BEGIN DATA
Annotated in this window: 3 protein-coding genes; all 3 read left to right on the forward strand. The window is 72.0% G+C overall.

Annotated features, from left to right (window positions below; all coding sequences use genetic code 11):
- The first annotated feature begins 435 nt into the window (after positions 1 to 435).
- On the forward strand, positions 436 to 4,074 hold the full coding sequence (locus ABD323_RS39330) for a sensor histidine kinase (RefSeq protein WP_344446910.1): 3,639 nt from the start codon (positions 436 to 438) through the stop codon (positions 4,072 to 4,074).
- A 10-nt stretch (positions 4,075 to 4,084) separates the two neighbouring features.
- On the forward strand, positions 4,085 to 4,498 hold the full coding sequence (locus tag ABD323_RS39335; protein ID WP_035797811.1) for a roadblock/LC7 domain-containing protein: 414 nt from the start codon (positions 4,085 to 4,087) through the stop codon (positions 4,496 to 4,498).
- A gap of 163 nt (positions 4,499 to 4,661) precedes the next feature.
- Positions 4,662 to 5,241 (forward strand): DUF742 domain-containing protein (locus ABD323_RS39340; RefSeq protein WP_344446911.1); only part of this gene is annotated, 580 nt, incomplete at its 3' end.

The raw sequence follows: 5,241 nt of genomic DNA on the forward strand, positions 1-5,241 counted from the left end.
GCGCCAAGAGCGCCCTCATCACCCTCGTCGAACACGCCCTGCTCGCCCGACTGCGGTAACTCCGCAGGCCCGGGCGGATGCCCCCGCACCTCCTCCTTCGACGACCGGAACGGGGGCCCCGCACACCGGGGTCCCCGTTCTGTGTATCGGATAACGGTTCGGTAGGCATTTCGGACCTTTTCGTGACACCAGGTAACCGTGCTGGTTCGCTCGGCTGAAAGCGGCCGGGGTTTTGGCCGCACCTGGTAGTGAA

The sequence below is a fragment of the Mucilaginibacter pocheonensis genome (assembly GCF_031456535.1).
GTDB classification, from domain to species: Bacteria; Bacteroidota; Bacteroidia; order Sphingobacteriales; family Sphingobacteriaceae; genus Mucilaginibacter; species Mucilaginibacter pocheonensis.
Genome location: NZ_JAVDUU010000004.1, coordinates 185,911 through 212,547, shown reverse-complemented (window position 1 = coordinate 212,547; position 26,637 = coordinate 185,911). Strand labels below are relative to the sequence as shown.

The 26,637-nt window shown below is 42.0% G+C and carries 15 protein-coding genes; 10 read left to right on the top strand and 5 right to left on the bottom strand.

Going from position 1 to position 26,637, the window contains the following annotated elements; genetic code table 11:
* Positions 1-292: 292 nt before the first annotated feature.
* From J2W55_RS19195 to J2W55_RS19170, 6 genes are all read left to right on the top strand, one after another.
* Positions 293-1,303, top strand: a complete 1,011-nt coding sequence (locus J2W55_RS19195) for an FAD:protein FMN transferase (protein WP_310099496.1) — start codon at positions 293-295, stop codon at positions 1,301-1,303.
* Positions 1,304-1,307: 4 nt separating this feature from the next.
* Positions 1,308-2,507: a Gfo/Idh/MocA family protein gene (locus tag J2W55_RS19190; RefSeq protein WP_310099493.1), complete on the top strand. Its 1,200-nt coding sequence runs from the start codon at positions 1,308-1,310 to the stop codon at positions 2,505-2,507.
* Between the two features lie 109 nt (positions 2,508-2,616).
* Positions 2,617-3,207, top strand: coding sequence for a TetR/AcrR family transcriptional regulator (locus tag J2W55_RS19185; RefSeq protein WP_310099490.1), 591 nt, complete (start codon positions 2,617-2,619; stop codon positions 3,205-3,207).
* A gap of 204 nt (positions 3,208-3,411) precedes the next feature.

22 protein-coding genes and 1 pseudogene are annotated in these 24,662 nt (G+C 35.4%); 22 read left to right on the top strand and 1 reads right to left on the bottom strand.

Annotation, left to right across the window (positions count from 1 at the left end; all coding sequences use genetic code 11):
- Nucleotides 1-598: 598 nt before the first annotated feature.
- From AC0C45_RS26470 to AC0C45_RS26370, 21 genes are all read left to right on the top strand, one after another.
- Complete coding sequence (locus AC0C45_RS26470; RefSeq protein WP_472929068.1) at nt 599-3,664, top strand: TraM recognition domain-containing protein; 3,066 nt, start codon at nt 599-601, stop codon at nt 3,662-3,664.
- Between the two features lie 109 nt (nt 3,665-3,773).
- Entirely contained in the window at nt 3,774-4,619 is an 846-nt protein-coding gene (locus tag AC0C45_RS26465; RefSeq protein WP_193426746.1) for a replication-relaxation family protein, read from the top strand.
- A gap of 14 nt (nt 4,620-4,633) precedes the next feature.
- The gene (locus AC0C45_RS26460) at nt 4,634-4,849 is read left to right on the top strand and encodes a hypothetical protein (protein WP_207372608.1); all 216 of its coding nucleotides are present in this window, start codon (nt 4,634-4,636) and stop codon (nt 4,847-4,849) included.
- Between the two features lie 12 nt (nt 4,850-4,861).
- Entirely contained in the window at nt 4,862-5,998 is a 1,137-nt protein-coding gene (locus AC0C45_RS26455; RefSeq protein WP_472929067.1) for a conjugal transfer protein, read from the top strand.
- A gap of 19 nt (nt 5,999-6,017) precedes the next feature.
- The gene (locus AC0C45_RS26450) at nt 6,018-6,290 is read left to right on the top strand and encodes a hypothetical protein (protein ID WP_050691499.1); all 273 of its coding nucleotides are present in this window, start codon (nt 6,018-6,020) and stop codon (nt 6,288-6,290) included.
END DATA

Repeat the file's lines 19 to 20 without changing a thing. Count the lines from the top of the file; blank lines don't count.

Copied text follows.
* Positions 1,304-1,307: 4 nt separating this feature from the next.
* Positions 1,308-2,507: a Gfo/Idh/MocA family protein gene (locus tag J2W55_RS19190; RefSeq protein WP_310099493.1), complete on the top strand. Its 1,200-nt coding sequence runs from the start codon at positions 1,308-1,310 to the stop codon at positions 2,505-2,507.